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ADOT Hopes Pilot Project Could Help Speed Up Forest Restoration Efforts

KJZZ.org
December 11, 2014
Category: Forestry
Region: United States, US West

The Arizona Department of Transportation is testing a new pilot project that allows timber trucks to haul more weight on some state roads. The idea has people in the timber industry excited, but critics say programs promoting commercial logging efforts don’t focus enough on habitat protection. On a damp winter morning, logger Steve Reidhead navigated his large white pickup truck down a narrow forest road on his way to the Mogollon Rim to join the rest of his team. Once on site, he gave me a quick tour of his operation. “So that’s your hot saw,” said Reidhead as he pointed to a large diesel-powered machine. “That cuts it and puts it into piles like this.”

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Author lauds imminent passage of Front bill

Great Falls Tribune
December 12, 2014
Category: Forestry
Region: United States, US West

Last week, we witnessed something we haven’t seen in a very long time: Montana’s congressional delegation working together, finding common ground and standing shoulder-to-shoulder in support of a public land package. Up until this actually happened, I honestly didn’t think this kind of collaboration would occur anytime soon. But members of our delegation proved me wrong, and I’m so very glad they did. That’s because the package includes something that Montanans can celebrate: The Rocky Mountain Front Heritage Act.

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UGA seeks dean for forestry school

Associated Press
December 14, 2014
Category: Forestry
Region: US East, United States

ATHENS, Ga. — The University of Georgia is seeking a new dean for its Warnell School of Forestry and Natural Resources. Michael Clutter has served as Warnell dean since 2007. He recently announced he is leaving effective Jan. 2 to pursue a private sector opportunity. Warnell professor and associate dean for academic affairs Dale Greene will serve as interim dean. The university says senior vice president for academic affairs and provost Pamela Whitten has appointed a committee to begin a national search to fill the position. The committee includes faculty, staff, student and alumni representatives and will be chaired by College of Agricultural and Environmental Sciences dean J. Scott Angle.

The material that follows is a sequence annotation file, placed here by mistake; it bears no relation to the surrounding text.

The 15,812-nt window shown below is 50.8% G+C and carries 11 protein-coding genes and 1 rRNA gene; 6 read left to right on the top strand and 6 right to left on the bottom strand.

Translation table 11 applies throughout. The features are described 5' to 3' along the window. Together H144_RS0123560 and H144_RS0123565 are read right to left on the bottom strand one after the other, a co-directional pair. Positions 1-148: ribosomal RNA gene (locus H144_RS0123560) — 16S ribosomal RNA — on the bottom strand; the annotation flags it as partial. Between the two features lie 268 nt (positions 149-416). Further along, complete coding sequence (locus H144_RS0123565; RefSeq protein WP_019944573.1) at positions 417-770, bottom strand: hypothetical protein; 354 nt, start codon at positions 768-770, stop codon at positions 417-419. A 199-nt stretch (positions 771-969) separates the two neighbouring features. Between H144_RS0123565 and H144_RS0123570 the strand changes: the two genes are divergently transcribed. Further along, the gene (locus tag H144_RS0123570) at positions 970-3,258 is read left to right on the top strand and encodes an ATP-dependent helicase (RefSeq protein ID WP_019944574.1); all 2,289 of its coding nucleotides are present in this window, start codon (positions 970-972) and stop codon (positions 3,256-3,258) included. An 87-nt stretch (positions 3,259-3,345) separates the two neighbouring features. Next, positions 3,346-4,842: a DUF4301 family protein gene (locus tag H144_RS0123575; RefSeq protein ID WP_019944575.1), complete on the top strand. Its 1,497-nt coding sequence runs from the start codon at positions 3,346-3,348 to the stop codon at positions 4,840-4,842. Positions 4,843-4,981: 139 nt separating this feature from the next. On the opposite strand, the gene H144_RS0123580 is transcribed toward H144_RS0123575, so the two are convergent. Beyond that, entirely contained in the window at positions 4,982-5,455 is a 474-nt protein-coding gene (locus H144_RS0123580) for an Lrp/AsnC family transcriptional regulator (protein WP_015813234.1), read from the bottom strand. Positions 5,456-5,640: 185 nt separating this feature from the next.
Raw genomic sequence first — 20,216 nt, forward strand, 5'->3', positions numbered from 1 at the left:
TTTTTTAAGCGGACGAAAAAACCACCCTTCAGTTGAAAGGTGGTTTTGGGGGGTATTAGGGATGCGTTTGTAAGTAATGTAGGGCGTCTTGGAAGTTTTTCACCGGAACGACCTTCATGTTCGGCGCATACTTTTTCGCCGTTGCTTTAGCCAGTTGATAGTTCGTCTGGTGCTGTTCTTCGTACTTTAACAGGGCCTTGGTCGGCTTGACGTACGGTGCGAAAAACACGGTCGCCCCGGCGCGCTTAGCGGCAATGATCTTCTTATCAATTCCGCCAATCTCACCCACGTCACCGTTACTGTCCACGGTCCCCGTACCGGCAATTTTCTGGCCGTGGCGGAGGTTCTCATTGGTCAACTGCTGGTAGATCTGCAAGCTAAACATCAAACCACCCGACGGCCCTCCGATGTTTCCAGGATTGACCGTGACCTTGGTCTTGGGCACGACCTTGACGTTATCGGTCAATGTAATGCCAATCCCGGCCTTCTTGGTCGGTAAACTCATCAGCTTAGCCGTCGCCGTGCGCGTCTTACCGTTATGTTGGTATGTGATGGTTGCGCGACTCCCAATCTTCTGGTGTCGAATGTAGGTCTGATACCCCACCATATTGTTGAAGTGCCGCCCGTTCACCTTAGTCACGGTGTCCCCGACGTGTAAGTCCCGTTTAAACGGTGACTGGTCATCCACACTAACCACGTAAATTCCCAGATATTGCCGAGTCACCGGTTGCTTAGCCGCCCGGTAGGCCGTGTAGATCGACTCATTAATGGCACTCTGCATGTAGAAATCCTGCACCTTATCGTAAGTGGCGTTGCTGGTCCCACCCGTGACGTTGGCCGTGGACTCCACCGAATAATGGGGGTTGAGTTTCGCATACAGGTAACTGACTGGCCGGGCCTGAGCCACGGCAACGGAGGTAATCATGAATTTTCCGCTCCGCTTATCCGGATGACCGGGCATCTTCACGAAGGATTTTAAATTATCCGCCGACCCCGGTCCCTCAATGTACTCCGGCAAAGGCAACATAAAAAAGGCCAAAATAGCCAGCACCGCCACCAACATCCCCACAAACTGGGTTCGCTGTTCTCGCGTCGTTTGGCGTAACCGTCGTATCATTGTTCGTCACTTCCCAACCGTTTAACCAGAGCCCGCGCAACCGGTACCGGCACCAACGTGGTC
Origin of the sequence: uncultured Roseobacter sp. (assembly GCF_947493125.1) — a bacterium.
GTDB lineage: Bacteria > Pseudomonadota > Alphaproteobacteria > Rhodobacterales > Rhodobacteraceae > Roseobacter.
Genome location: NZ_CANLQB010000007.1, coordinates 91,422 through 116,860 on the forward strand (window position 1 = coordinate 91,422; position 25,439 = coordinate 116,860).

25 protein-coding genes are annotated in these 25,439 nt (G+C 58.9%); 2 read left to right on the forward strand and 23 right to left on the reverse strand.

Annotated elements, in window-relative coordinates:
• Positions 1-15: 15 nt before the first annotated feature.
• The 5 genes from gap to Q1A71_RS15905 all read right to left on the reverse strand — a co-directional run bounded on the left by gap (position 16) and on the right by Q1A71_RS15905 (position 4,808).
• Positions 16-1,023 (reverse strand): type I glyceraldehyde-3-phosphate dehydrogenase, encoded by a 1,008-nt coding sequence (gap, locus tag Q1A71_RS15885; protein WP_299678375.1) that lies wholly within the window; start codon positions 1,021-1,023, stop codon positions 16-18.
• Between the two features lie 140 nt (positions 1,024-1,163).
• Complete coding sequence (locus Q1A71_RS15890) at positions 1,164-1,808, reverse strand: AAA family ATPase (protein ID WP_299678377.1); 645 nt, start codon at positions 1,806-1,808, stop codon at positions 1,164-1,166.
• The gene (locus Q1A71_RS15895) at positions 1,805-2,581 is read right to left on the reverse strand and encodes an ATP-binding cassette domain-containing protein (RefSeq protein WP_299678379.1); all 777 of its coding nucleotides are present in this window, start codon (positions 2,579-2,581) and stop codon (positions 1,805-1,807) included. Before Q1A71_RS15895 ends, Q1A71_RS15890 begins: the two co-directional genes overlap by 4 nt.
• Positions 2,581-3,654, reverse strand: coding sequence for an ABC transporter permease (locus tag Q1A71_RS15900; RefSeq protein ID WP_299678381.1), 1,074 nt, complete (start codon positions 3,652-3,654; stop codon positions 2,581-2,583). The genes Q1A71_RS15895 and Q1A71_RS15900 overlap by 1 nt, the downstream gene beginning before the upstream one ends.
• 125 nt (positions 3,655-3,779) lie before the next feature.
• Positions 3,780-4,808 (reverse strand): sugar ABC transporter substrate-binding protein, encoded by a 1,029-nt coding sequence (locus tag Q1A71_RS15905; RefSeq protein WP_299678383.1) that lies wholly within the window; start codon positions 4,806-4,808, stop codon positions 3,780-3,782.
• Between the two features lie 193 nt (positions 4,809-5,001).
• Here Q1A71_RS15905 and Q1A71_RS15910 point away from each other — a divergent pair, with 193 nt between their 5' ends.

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Boosting the conservation value of 4M sq km of rainforest logging concessions

Short of buying back logging concessions, switching from conventional logging approaches to reduced impact logging techniques across existing forestry concessions may be the best way boost biodiversity in areas earmarked for timber extraction, argues paper.
Mongabay.com
December 12, 2014
Category: Forestry
Region: International

Logging is one of the most important drivers of deforestation. However unlike other drivers, timber harvesting in the tropics rarely leads to outright forest clearing. Instead, logging drives deforestation more subtly. Successive harvests, especially when conducted in shorter-than-prescribed cycles, diminishes the value of the forest as a timber-producing commodity, increasing the likelihood of its conversion for agriculture or plantations. At the same time, logging roads open up once remote areas of forest to speculators, colonists, farmers, ranchers, miners, and hunters, often accelerating pressure on areas both inside and around concessions.

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In The Italian Alps, Stradivari’s Trees Live On

NPR.org
December 11, 2014
Category: Forestry
Region: International

Antonio Stradivari, the master violin maker whose instruments sell for millions of dollars today, has been dead for nearly three centuries. Only 650 of his instruments are estimated to survive. But the forest where the luthier got his lumber is alive and well. And thanks to the surprising teamwork of modern instrument makers and forest rangers, Stradivari’s trees are doing better than ever. These spruce trees have been growing for hundreds of years in the Fiemme Valley, the same corner of the Italian Alps where Renaissance luthiers such as Stradivari, Guarneri and Amati hand-picked the trees that would be turned into some of the world’s finest instruments.

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Carbon, Climate & Bioenergy

Stanford professor discusses benefits and costs of forest carbon projects

Phys.org
December 15, 2014
Category: Carbon, Climate & Bioenergy
Region: United States, US West

Recent international climate talks have focused on the potential of reforestation and afforestation – planting trees in an area where there was no forest previously – to slow global warming. Increasingly, though, science is showing that planting more trees and increasing forest conservation can provide benefits beyond carbon storage, and that carbon-centric accounting is, in many cases, insufficient for climate mitigation policies. Robert Jackson, the Kevin and Michelle Douglas Professor of Environment and Energy at the Stanford School of Earth Sciences, will discuss recent research assessing the energy exchanges and climatic impact of vegetation replacement across North America.

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Investors gamble forest preservation will pay off in carbon markets

Reuters
December 13, 2014
Category: Carbon, Climate & Bioenergy
Region: International

LIMA – Some private investment companies are looking to profit from preserving forests in developing countries, betting that the emissions reductions can be sold in future carbon markets. London-based Permian Global said on the sidelines of U.N. climate talks in Peru this week that it will invest $100 million in projects to avoid deforestation in Latin American countries. Permian and other investment companies, such as Hong Kong-based InfiniteEARTH and Brazil’s Biofilica, are hoping that a new U.N. climate change deal, due to be agreed in a year’s time, will let forest-based offsets be used in compliance markets and traded internationally.